If your horse is over 12 months of age and has never been vaccinated or your vaccinations have lapsed then you can benefit from this offer. You pay for the first vaccination (this must be done during the month of October) Merial will pay for the second vaccination at 4-6 weeks (you will have visit costs if applicable) then you pay for the third vaccination in 5-7 months. This applies to Flu/Tet only NOT tetanus.
Please ring the clinic 0191 3859696 to take advantage of this offer. We have already had an outbreak of equine flu in the North East so this is a great chance to protect your horse in the future and help keep him as healthy as you can

Healthy horseser

November Equine Flu Outbreak in Tyne and Wear

We have received news of another Outbreak of Equine Flu in the North East.

 

Simply Horses vet clinic  advises that any horse that hasn’t had a flu booster vaccination in the last six months should get a booster vaccination done as soon as possible. If you have any questions please do not hesitate to contact us at Simply Horses. This is especially important if your horse is old, very young or competing regularly.

It Should Not Happen to a SimplyHorses Vet

Well quick post at the end of another bank holiday Monday, some interesting cases including live set of twins and unfortunately a difficult foaling with dead foal. One of the twins is very weak so lots of nursing a some luck may see us through. In 26 years I have seen 2 sets of twins make it to adulthood, though both sets were always small 😉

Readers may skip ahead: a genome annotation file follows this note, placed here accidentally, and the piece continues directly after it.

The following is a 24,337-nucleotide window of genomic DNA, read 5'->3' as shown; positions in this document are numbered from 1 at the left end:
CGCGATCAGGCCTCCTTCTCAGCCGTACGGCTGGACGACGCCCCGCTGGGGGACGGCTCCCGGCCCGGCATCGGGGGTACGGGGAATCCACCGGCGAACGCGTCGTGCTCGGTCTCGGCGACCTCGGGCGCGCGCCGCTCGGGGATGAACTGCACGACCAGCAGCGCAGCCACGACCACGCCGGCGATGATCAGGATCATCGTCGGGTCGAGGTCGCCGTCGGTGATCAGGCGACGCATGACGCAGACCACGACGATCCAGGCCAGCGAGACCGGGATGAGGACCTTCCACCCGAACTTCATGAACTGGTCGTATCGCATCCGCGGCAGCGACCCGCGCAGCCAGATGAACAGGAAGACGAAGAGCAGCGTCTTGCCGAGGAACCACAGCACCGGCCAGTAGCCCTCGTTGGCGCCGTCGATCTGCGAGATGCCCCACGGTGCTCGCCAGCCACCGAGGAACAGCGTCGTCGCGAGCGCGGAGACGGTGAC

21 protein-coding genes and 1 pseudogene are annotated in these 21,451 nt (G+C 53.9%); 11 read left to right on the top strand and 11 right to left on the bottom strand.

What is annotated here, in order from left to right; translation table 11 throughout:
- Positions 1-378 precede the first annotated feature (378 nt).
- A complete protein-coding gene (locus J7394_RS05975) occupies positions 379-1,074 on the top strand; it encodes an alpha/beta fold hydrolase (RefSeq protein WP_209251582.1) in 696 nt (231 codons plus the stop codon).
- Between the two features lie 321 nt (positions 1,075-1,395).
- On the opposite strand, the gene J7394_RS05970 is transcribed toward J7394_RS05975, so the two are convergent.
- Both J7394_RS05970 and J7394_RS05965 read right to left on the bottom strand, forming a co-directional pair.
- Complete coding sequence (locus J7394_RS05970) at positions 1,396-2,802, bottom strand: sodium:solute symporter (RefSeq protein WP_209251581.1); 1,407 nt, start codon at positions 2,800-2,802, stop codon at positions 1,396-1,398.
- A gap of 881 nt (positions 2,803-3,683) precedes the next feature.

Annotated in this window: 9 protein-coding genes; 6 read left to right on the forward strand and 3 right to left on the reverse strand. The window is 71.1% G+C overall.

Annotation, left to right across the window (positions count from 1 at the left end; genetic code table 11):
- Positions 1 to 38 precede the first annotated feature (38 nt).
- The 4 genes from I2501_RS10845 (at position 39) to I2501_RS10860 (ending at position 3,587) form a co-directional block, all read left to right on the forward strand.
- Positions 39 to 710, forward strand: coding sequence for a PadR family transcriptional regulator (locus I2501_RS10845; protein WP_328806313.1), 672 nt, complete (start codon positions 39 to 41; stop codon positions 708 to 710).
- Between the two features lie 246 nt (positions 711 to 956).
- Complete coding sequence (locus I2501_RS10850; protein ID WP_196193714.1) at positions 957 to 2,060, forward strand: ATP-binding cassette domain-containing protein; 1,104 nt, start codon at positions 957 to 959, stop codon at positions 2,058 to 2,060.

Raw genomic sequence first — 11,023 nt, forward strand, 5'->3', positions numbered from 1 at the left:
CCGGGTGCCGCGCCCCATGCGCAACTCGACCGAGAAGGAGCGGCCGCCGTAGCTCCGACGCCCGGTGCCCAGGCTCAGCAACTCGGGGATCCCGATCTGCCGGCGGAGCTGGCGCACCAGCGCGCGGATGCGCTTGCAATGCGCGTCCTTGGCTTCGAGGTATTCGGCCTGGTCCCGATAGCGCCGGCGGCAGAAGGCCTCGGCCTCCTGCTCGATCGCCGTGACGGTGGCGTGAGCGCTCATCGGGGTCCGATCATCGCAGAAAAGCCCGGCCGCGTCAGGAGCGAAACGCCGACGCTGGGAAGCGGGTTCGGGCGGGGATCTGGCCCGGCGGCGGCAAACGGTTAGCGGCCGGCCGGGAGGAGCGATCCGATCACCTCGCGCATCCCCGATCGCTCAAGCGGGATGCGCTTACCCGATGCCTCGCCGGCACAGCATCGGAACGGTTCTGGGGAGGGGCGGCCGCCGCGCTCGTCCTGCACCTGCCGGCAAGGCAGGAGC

I also saw a horse that had had a lucky escape with lots of deep wounds but non life threatening. It never ceases to amaze me how horses can damage themselves, reminds me of talking to a American vet who related the tale, of coming out one day to find his mare with all 4 feet off the ground impaled on a wooden fence post. He could see this post as a bulge under the skin on her back!! Once the post was cut and the mare back with all 4 feet on the ground, the post was removed and the mare never looked back!!! The post had run up the side of her abdomen under the skin and not penetrated any important structures, intestines, peritoneal cavity etc 😉 As he said it could only happen to a vet.

Paul

SimplyHorses Laminitis update

Simply defined, laminitis is inflammation of the sensitive laminae in the hoof of the horse, caused by stressful events, trauma, infection, or parturition. This definition sheds little light on the destructive process that occurs within the hoof or how to treat a horse afected with this condition.